DEFENCE of one's own is a normal human instinct and it is natural that the press should go to town about the two imprisoned journalists. It
is worth asking, however, whether in the long run it would not have been more dignified and just as effective to spend less ink more purposefully.
The essential points are brought out in a leader in the Sunday Times which does have the merit of brevity. This says that the cases are particular examples, glaring in the arc-lights of mass publicity, of a conflict between private obligations and public duty. "Although this conflict may be an occupational hazard of journalism, it can happen to any man or woman, and the problem it presents is basically one of individual conscience rather than professional ethics. . . If from such conflicts of conscience no doctor, or policeman, or even priest is legally exempt, it is absurd to claim general relief for the journalist whose status is not definable in law nor necessarily dependent on high professional qualifications."
It is universally accepted that sound reasons of public policy normally make it expedient to refrain from pressing journalists to reveal their sources of information. The report of the Vassal tribunal will be carefully scrutinised when the Lime comes to see whether it justifies the procedure adopted. If it should fail the case for some modification of the law, especially that relating to tribunals, will be correspondingly strengthened.
The subject of protection for journalists leads by sequence of ideas to that of protection from iournalists. The Foreign Office apparently did not take the initiative in disclosing that the Russians had attempted to blackmail a member of the Embassy staff in Moscow.
The publicity given throughout the press to Mr. Rowsell's case should help the Russians a lot if they ever decide to try the same treatment again on a member of the British Foreign Service. On the face of it, Mr. Rowsell and his wife appear to have been ill-requited for their moral courage and patriotism in going straight to the Ambassador.
If it emerges-and this does not seem likely in view of Mrs. Rowsell's reported comments-that they were genuinely consenting parties to the publicity, the objection is only slightly weakened. For if the press is not willing to forego a good story in the public interest, it is on weak ground when it claims that its service of the public interest requires immunities going beyond those of the private Individual. We journalists cannot have it both ways.
Communism . .
Miss Jacquetta Hawkes has just attracted a well-merited swipe from a reader of the New Statesman, writing from the University of Exeter. In the previous issue she had confessed her inability to understand the Archbishop of Canterbury's dislike of the "atheistical air" of Russia since, as Ilugh Sellon summarises her, she herself found so much genuine morality and devotion to the public good. "What in the names of logic, religion, philosophy, semantics and even common sense, have these admittedly excellent things to do with the Archbishop's reaction to state inculcated atheism? Or does Jacquetta Hawkes believe that the Archbishop should consider that these things are more important than worshipping God? Or that their presence in Russia is a proof that the Soviet state is not officially atheistic? . . . She is obviously unable to distinguish between fundamental categories of thought."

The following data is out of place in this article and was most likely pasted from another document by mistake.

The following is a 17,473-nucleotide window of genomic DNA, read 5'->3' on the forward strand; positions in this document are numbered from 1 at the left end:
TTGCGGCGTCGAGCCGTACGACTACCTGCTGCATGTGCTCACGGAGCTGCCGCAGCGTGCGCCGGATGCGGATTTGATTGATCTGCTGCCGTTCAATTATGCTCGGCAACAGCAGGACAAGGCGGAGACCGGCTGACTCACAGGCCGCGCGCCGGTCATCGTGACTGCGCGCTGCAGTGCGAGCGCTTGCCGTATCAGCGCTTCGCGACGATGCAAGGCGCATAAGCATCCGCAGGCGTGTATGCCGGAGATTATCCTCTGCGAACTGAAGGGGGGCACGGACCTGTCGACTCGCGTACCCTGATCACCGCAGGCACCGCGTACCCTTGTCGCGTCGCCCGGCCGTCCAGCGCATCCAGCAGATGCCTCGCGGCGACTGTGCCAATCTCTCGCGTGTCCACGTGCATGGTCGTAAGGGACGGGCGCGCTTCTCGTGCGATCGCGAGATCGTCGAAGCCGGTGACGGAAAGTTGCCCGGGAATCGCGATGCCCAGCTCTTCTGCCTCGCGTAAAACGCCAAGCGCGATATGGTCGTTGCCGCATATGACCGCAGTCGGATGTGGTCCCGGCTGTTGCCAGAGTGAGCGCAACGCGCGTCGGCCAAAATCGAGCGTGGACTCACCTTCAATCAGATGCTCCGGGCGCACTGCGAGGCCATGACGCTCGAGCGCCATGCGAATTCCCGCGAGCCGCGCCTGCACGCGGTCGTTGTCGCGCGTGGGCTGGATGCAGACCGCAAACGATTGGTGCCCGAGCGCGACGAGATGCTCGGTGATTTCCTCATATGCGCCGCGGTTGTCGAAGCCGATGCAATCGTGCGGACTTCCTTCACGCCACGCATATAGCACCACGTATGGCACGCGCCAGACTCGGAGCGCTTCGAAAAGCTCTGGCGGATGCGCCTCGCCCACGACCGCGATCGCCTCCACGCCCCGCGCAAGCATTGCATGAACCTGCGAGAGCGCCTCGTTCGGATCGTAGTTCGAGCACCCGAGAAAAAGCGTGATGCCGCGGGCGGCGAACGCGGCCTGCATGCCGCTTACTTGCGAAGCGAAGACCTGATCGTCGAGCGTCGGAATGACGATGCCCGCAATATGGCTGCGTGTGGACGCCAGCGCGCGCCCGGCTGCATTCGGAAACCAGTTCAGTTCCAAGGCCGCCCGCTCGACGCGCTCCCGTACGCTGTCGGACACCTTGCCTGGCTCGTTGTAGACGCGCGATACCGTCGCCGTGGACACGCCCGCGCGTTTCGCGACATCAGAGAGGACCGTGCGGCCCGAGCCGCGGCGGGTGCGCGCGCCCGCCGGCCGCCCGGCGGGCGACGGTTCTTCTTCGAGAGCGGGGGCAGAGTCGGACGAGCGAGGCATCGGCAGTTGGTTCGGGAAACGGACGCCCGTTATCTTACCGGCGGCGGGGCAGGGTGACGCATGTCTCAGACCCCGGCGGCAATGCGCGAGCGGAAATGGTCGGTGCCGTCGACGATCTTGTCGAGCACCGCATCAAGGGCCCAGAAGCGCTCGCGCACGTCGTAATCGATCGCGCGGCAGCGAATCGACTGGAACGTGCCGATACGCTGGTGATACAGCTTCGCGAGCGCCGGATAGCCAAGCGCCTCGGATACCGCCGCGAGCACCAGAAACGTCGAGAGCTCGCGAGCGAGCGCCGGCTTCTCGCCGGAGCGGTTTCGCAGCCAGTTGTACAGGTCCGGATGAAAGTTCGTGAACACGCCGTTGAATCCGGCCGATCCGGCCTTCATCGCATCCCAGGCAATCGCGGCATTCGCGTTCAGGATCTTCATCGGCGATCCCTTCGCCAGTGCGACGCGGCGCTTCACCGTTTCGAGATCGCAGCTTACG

As Belloc wrote an essay on this theme a good many years ago, Mr. Sellon may be wrong in thinking this a purely modern weakness. While we are about it, it is worth reflecting that by the standards of their time and place the pharisees were as moral a crew as any Miss Hawkes is likely to have found in Russia. That is not, of course, to deny that the modern Russians are probably more attractive personalities.
. and Communists While on the subject of Moscow, it is hard not to sympathise with the point made in the Daily Herald, under the appropriate heading "A Fantastic Song and Dance".
"Pssst ... ever been to a Russian film? Shsh . . Did you see the Cossack dancers at the Albert Hall or watch the Russian circus on TV? You did? Weren't you scared? Didn't you feel that your way of life was being subverted? That your internal affairs were being interfered with? No? Well, you must he sane. Saner than the Foreign Office who rushed in to stop members of the Soviet Army song and dance ensemble from appearing tomorrow at a rally of the Daily Worker." It is perhaps a little hard on the Foreign Office that this was the very week in which the Holy Father granted an audience to Mr. K's daughter and son-in-law and even conveyed an indirect blessing to Mr. K. The Foreign Office and the Vatican are in such different positions that one could not have been surprised had it been the Foreign Office that showed the more relaxed spirit.